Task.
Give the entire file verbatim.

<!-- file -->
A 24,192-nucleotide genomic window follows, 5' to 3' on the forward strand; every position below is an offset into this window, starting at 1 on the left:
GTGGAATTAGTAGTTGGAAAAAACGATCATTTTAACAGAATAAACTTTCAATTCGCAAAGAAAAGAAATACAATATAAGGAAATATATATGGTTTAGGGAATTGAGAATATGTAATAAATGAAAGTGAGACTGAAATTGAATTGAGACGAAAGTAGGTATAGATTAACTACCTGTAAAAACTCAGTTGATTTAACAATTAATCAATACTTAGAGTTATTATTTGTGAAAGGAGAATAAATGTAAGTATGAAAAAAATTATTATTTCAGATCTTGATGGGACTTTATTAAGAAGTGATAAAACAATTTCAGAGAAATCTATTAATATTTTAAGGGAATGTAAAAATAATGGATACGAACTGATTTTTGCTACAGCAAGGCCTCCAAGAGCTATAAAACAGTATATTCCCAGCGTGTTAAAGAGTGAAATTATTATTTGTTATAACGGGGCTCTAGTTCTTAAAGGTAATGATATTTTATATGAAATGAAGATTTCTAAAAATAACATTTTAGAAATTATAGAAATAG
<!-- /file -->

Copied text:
A 24,192-nucleotide genomic window follows, 5' to 3' on the forward strand; every position below is an offset into this window, starting at 1 on the left:
GTGGAATTAGTAGTTGGAAAAAACGATCATTTTAACAGAATAAACTTTCAATTCGCAAAGAAAAGAAATACAATATAAGGAAATATATATGGTTTAGGGAATTGAGAATATGTAATAAATGAAAGTGAGACTGAAATTGAATTGAGACGAAAGTAGGTATAGATTAACTACCTGTAAAAACTCAGTTGATTTAACAATTAATCAATACTTAGAGTTATTATTTGTGAAAGGAGAATAAATGTAAGTATGAAAAAAATTATTATTTCAGATCTTGATGGGACTTTATTAAGAAGTGATAAAACAATTTCAGAGAAATCTATTAATATTTTAAGGGAATGTAAAAATAATGGATACGAACTGATTTTTGCTACAGCAAGGCCTCCAAGAGCTATAAAACAGTATATTCCCAGCGTGTTAAAGAGTGAAATTATTATTTGTTATAACGGGGCTCTAGTTCTTAAAGGTAATGATATTTTATATGAAATGAAGATTTCTAAAAATAACATTTTAGAAATTATAGAAATAG